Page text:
The corporations, businesses and franchises most likely to become Big Brother

In the age of consumerism, it makes sense to say that we are controlled more easily by the things we buy than the politicians that (try to) run the country. We have more faith in products and franchises than we do in religion and well placed advertisements are far more influential than rousing speeches spoken by prime ministers, presidents or royal family members (although the royal family are arguably more of a media gimmick than a staple tradition nowadays – they’ve gaged the country’s fickleness very well).

So when we are taken over by a corporation – because I believe it will happen – it’s just a matter of figuring out what kind of company has the ability and the desire to take over a society. Who’s big enough and serious enough to take on a country?

Apple logo

Although not all of us have been sucked into the swirling, consuming vortex that is Apple (Windows and Android FTW) you have to admit that Steve Jobs is seen almost like a deity to some people, with his legacy and products completely governing everyday lives. MP3 players are lorded over by the great iPod (unfortunately I am guilty for assisting in this trend) and mobile phone companies are constantly trying to emulate the success of the iPhone. An Apple takeover would be seamless due to the control that the company already has over day-to-day functions in western lives, and it has technology on its side to really drive home any particular messages it may have for the world. The company has too much money, too many brains and too much influence to be defeated, and if iPhones turn into mini soldiers like I’m expecting them to then we’re truly doomed.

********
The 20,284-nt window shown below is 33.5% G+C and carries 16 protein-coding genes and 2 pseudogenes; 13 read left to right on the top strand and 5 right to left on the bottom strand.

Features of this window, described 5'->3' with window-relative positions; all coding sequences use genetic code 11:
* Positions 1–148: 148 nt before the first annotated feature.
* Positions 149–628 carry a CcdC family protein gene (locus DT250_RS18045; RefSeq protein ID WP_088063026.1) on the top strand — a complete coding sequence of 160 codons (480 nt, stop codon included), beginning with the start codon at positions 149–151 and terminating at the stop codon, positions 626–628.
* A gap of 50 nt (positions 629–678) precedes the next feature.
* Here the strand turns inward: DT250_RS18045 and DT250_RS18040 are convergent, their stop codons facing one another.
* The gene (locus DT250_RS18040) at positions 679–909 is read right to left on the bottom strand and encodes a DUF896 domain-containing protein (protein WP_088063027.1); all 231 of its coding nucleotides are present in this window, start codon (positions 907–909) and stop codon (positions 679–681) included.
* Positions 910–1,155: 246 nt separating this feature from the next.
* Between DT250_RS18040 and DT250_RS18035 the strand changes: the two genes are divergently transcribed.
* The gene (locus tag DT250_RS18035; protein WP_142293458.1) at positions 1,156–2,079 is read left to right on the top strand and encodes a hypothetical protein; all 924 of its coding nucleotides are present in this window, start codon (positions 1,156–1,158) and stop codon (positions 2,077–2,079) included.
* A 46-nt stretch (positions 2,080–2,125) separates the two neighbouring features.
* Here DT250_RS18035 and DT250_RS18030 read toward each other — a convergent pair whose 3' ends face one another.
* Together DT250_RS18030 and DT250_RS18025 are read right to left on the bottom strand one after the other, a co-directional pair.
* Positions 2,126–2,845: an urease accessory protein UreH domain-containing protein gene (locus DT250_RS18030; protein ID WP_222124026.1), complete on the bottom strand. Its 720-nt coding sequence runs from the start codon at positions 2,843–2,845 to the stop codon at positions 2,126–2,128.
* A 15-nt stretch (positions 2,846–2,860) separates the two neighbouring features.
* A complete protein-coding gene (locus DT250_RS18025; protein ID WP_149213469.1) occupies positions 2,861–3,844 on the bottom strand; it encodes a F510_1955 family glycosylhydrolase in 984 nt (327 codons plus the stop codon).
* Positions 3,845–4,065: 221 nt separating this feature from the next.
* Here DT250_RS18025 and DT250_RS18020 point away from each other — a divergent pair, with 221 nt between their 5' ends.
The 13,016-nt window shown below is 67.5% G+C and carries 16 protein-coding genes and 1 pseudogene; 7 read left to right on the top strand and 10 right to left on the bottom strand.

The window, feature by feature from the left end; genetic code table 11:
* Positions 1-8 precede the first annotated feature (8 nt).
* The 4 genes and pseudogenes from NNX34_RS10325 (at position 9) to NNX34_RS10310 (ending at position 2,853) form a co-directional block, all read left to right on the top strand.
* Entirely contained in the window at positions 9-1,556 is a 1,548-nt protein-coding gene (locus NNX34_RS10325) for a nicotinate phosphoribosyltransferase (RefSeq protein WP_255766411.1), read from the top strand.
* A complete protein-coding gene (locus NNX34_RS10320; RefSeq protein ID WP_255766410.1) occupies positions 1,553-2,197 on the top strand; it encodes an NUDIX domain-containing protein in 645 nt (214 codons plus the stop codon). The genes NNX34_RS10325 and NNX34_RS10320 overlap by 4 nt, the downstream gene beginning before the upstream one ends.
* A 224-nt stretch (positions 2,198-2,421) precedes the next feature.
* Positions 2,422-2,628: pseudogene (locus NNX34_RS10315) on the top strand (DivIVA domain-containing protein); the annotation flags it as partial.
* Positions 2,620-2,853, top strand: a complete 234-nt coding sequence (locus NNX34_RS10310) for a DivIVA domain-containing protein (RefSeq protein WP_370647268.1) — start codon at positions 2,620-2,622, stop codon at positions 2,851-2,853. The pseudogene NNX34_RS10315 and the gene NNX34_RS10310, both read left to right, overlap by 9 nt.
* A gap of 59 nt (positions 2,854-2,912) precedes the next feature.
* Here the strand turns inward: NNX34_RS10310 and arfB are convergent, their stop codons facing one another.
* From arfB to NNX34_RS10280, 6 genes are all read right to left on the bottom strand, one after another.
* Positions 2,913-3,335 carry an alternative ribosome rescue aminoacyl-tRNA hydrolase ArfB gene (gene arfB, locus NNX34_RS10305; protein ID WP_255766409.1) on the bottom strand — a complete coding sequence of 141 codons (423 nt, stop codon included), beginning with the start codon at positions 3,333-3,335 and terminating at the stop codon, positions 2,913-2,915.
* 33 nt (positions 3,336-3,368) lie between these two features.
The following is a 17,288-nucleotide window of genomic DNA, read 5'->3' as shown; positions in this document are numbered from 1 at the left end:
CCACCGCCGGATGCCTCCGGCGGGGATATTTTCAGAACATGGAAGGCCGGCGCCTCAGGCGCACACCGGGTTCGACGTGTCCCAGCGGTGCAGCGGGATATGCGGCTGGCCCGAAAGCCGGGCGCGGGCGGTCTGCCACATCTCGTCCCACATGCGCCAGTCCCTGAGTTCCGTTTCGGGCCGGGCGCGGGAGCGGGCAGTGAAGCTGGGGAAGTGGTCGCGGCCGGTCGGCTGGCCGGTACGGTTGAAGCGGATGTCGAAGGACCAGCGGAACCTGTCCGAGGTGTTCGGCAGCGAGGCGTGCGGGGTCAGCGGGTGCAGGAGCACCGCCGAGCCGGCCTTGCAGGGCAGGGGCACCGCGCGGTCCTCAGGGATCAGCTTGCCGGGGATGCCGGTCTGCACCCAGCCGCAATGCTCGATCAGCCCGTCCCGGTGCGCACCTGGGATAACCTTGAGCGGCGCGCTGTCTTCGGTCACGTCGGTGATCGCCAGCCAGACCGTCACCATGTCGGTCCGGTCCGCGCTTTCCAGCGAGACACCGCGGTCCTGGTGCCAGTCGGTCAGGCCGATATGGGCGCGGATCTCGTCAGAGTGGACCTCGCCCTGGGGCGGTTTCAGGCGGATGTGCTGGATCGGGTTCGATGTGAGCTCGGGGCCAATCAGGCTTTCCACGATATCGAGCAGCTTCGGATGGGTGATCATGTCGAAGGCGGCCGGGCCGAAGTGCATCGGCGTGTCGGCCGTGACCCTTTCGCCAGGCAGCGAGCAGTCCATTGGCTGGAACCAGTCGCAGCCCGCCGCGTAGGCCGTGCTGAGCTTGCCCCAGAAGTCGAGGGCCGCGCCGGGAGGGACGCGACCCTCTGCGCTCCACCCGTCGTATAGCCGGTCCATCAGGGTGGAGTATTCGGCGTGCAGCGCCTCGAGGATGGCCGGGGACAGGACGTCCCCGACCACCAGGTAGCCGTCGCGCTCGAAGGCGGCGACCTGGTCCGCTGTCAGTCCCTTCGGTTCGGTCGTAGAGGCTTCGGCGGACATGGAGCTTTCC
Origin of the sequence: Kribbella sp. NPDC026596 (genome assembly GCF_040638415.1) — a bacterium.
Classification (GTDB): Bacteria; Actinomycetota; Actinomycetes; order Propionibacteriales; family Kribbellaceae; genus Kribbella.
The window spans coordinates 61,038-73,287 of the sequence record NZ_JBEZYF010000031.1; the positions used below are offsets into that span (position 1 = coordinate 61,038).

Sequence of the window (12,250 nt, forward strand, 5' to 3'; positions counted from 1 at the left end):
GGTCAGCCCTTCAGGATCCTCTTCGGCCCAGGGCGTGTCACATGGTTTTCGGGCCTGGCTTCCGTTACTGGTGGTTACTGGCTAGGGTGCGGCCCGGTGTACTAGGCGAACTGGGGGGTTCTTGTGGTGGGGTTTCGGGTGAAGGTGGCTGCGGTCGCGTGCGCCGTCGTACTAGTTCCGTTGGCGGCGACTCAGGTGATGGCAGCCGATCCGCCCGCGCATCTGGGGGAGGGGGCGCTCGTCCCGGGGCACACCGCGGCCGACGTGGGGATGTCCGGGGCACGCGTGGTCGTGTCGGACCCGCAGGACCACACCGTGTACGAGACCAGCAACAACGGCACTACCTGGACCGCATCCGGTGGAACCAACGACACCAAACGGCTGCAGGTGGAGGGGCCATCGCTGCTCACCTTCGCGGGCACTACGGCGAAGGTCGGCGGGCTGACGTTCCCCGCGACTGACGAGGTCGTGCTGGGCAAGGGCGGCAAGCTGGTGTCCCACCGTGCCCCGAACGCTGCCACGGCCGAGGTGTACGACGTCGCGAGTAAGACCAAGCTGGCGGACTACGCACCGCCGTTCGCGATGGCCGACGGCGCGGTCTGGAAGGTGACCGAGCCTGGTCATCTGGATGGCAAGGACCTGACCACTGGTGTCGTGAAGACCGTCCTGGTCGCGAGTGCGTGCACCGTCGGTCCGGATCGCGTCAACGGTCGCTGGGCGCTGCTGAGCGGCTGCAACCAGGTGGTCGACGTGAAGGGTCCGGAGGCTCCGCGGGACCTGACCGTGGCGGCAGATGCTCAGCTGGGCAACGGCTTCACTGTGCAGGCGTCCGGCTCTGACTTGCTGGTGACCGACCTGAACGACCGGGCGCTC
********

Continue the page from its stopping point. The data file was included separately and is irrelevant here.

The buzz word for the likelihood of a Google world domination is ‘information’. Google knows all, sees all, records all, and it knows how you think and what you’re going to do next. Want to plan for the inevitable Google-related apocalypse? Well, you can’t research it, because Google is always watching. Google is on our phones and in our homes, it’s mapped out the world and it knows where you live. It has eyes and ears everywhere, and it can doctor information to influence your next move. No one is safe from technology.


Tesco/The Co-op/Asda etc
They have our food and our supplies, so they have the power. It has already been proven that they lie to us, cover up bad deals with ‘value’ stickers and aisle arrangements, so what’s next? If supermarkets banded together to form a huge oppressive power, no one would be safe. They are the heart of the economy in a way, they contain things that absolutely everyone needs. They pay the farmers and have almost made small, independent farms extinct due to their hold over consumers. What if Tesco Clubcard points were the only way to pay for food? What if reusable bags were the only way people were allowed to leave the store with food?

Of course these examples are slightly tongue-in-cheek at the moment, but there is definitely room for these fictional musings to become horrifying fact. We are slaves to what we can buy and use, long gone are the days when people would read through a reference book for an answer to a question rather than Googling on their iPhone that they bought from a supermarket chain.

Now you have to make a decision: do you throw yourself at the mercy of these corporations, or do you fight back? Could it even be too late for you, do you already love Big Brother?

Emily created Dystopic in July 2012 after requiring an outlet for her love of dystopian and apocalyptic fiction. Her debut novel 'These Unnatural Men' was published in 2018.

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